One of Canadian agriculture’s better-known spokesmen has been tapped to jump-start a new ag policy and research organization.
Saskatoon-based Farmers of North America (FNA) on Wednesday named Bob Friesen as the CEO for its Strategic Agriculture Institute (FNA-STAG).
Friesen served as president of the Canadian Federation of Agriculture (CFA) from 1999 to 2008, stepping down to run unsuccessfully for the Liberals in a west Winnipeg riding in the 2008 federal election.
He began working with FNA early last year in a government and member relations role, which FNA said is now “formalized” in this new position. FNA-STAG was incorporated as a not-for-profit body in March 2008, but has not been active until now, the group said.
“There is a lot we can do for the cause of farmer empowerment through this organization,” Friesen said in an FNA release. “Margin is being taken from farmers everywhere they turn, because the industry knows when a farmer works alone, he is a price-taker. We need to turn that model around.”
FNA brokers deals for lower-cost imports of ag inputs on behalf of its members in the West, Ontario and Quebec. Companies that supply farmers are normally used to charging what they think farmers will pay, Friesen said, but are “forced to lower their prices” when FNA enters the market for a given product.
“Farmers can change the marketplace when they work together,” he said. “It’s exciting to see it.”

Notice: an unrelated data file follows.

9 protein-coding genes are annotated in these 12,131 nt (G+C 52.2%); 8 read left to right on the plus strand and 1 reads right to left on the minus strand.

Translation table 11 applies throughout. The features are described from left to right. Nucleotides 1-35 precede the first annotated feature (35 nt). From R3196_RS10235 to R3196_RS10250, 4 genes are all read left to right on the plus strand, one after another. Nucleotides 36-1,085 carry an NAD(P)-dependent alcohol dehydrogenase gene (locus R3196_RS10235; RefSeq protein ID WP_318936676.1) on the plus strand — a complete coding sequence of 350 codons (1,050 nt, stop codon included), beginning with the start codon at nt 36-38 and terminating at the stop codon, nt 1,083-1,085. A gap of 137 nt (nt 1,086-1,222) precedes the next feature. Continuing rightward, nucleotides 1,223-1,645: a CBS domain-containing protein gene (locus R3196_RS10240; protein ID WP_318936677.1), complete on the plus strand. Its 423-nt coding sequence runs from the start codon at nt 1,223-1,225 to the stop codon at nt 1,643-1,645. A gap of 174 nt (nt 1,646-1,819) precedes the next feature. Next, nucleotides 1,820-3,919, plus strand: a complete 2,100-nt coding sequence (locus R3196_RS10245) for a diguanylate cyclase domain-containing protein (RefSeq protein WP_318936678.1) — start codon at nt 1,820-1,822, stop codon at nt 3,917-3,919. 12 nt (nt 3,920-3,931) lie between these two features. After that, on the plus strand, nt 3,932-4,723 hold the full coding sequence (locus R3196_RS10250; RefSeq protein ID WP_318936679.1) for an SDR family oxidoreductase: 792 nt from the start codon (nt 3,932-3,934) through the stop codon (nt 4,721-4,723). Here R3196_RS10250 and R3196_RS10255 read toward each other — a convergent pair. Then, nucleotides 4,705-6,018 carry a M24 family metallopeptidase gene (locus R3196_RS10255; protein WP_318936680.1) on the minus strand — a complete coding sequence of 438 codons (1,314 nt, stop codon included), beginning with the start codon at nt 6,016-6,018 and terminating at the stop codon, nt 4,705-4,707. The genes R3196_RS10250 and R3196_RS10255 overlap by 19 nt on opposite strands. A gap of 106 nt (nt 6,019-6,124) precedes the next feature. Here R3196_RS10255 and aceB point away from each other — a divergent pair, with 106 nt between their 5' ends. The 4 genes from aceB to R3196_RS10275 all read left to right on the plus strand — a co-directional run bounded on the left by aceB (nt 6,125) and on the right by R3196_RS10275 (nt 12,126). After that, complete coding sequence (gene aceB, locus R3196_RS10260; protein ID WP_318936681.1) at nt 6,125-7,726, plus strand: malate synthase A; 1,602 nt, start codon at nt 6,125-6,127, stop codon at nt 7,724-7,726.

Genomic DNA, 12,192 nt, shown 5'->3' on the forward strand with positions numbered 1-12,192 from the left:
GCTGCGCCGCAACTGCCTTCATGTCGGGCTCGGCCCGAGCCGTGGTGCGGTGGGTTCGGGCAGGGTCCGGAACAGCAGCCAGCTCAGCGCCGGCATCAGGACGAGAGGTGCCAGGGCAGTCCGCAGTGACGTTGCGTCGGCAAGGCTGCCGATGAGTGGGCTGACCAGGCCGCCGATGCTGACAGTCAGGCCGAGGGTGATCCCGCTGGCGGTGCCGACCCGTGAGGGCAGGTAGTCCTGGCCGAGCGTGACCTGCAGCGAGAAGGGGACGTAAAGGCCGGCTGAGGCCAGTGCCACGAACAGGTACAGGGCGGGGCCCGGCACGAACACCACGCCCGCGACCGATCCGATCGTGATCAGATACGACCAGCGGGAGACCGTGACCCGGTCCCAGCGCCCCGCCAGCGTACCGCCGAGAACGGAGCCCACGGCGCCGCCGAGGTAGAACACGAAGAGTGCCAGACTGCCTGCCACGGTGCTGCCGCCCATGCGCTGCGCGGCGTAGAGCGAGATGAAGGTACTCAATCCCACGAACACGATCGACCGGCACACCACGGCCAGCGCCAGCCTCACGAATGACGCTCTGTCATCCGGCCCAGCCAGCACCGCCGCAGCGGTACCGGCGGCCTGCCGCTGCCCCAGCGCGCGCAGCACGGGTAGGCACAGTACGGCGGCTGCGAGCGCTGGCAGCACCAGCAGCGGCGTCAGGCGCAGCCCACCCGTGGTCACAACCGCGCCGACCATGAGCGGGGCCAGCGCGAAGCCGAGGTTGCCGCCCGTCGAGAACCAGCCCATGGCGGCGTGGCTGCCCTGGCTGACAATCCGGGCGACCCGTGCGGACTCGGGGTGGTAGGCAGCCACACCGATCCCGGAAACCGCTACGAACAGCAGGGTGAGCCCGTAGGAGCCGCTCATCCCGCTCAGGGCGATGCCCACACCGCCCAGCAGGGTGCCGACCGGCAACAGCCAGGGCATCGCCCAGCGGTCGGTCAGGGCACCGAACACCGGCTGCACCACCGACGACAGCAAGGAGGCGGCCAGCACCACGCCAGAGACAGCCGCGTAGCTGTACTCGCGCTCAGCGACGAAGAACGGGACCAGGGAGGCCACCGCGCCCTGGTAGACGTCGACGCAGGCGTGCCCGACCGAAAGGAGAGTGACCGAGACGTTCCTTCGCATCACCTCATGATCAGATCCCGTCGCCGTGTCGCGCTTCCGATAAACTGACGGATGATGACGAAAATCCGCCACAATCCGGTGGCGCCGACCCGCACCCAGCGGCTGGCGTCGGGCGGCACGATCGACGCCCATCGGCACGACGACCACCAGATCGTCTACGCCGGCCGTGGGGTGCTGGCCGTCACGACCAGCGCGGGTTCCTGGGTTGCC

One of Friesen’s first tasks with FNA-STAG will be to finalize a board of directors that includes representation from FNA members across Canada, the group said.
FNA-STAG will focus on “improving profitability by working with other organizations on better policy and regulation, and undertaking research projects that are necessary in building new profitability opportunities,” FNA said.
Friesen will operate out of Ottawa, but FNA-STAG will also maintain a secretariat office at FNA’s Saskatoon head office, the group said.
FNA-STAG’s CEO is a former turkey and hog farmer from Wawanesa, Man., about 50 km southeast of Brandon.
Friesen served as a CFA director and as second vice-president before his nine-year stint as its president, except for a brief hiatus when he was seriously injured in a motorcycle accident in 2005.
Well known on the world stage during World Trade Organization talks on agriculture, Friesen was brought into party politics by then-Liberal leader Stephane Dion. He became the third Liberal “star” candidate in four years to be defeated by Winnipeg Conservative MLA Steven Fletcher.